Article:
Our current world seems to be obsessed with reality television. It takes form in so many different ways and the hunger for this kind of entertainment drives the moguls of the television world to up their ante and take their audience to higher levels of adrenalin rushes.
I was watching with reflective amusement at the latest American Idol telecast a couple of days ago and it showed hopeful contestants walking a dramatically long walkway to sit before the three judges to receive from them a verdict of whether they were going to be in the final 24 or sent home. From this point on in the contest, if they are in the group of finalists, they will no longer be judged by the three, but by the television viewers who will vote via the phone lines. Each time the contestant came before the judges, they reminded them that from this point on, it is the public who will decide who they want to pick for their next American Idol. The phrase that was constantly being used was “we are looking for someone who has the whole package”. Contestants were often asked, “do you have the entire package?”
I can only fathom a guess as to what this ‘entire package’ is. It probably means that the person needs to sing, look good, dance well, be friendly and amiable, be charming enough to win the hearts (and votes) of the public, and in the end sell the records or CDs that will be produced as part of the winning contract.
So, it is apparent that the winner is going to be decided and determined by how much they pander to and please their ‘idol worshippers’. If they don’t live up to their expectations, or meet with what they deem to be the standards that ‘idols’ should have, they won’t get their votes. Understandably, the contestants will do all that they can to ‘jump the hoops’ that their audience set and get them pleased as punch in order that they won’t be knocked out.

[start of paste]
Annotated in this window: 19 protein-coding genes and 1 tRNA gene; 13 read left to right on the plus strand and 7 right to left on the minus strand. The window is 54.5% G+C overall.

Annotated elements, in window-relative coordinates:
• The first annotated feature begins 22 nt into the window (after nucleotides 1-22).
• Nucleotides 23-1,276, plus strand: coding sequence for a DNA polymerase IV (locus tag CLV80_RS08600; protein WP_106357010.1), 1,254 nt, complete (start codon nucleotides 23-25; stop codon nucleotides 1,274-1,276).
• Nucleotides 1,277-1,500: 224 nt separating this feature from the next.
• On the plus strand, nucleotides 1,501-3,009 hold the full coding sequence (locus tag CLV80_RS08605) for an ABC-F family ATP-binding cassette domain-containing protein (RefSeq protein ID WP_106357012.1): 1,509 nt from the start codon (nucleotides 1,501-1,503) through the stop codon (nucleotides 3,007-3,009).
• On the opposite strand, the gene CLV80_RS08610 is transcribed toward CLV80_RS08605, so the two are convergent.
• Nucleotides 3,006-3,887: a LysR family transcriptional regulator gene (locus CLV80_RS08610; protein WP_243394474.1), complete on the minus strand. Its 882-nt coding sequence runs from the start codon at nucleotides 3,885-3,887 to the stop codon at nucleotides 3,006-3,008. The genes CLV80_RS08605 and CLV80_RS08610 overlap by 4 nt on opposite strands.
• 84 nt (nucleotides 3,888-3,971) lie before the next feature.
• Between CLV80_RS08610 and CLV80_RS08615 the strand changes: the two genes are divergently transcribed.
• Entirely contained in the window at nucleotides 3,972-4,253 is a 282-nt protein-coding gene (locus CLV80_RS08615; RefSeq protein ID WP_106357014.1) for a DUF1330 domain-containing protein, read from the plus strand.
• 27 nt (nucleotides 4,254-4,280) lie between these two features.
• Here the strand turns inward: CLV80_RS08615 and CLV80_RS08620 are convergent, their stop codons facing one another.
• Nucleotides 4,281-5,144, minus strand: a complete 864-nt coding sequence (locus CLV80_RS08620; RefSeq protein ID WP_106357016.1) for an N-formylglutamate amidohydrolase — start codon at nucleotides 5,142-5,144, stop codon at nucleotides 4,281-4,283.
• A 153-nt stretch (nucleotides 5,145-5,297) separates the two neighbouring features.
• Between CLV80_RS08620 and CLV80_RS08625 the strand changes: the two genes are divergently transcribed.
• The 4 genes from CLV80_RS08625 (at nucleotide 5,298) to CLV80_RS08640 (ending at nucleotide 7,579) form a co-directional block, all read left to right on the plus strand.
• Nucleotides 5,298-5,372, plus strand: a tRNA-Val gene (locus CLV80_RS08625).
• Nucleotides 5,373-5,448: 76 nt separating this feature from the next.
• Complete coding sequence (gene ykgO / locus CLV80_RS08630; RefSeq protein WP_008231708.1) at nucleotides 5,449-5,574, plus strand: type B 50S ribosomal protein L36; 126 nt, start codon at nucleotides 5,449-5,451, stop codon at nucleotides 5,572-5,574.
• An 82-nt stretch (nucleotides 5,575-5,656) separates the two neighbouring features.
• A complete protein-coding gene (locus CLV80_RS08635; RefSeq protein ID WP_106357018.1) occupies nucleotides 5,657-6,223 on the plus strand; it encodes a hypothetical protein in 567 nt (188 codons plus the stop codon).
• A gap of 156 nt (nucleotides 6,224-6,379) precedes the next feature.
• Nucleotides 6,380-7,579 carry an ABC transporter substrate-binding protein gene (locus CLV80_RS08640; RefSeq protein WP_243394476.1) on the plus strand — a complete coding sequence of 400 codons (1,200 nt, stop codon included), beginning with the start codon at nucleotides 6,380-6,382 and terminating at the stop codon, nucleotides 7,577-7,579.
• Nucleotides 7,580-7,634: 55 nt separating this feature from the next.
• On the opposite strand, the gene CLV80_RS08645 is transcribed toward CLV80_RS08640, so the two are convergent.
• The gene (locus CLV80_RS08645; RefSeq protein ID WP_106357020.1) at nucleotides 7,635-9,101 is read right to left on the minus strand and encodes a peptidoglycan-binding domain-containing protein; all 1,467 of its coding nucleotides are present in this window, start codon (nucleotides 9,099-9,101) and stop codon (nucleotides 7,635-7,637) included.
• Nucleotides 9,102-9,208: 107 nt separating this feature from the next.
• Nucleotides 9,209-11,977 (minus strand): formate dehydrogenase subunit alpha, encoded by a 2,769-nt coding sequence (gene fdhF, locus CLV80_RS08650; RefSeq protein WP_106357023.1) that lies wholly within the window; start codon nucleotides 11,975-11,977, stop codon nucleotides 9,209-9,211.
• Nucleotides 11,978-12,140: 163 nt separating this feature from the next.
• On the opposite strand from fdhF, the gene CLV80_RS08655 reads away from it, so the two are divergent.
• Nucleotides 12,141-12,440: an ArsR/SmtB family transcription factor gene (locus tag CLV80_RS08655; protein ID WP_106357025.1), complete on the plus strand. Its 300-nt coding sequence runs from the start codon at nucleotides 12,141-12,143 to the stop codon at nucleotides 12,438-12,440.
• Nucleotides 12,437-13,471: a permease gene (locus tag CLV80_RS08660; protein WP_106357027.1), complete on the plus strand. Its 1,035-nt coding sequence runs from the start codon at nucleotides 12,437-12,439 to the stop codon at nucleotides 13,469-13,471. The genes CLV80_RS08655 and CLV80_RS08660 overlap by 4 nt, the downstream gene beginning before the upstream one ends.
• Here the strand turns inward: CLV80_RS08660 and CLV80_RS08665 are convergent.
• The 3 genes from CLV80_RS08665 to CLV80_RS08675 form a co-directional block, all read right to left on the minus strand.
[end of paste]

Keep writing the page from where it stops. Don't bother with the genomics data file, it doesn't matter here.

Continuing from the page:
In many of my conversations with people who have stopped coming to Church or have stopped believing in God altogether, one of the very common reasons that they cite is that God had not answered their prayers. Inevitably, they will quote me Matthew 7:7-11, where Jesus says “ask and you will be given; seek and you will find, knock and the door will be opened to you”. Having asked and not been given; having sought and not found, and having knocked and still have doors closed in the face could be rather discouraging, especially when times were desperate.
Could the ‘idol voter’ mentality could be working here, causing many to abandon their belief in God simply because God had not performed according to their expectations? After all, in remaining silent and not opening doors that had been rapped on, God has failed to ‘jump the hoops’, and had not delivered the ‘whole package’. It does seem then to legitimize a ‘vote’ against God out of the whole ‘idol’ contest, and put other ‘idols’ who can deliver.
I’m afraid that when this happens, we have begun to do the unthinkable – making ourselves judges of God himself, putting him on the spot and putting him out of the spotlight of our lives.
Do we do this consciously? Of course not. It’s unthinkable. Yet, if one reflects a bit deeper on the state of spiritual affairs, where many are no longer going to church and believing in God, it does appear that God is being punished, edged out, and banished from many lives simply because he has not met our expectations. It could well be that illness was not met with a healing, crises were not tended to, and broken hearts were not mended.
What does Matthew 7:7-11 have to say about this? Jesus doesn’t lie, so his promises do hold. Maybe we need to ask ourselves if we asked for the correct things to be given us, or sought what really needed seeking, and knocked on the correct doors. If we are only willing to worship a god who meets our standards and expectations, aren’t we then guilty of an egregious sin of idol worshipping? In humility, we need to vacate the judgment bench and ask God to take his rightful place.
And as we rely on his Divine Mercy, may we truly let reality show.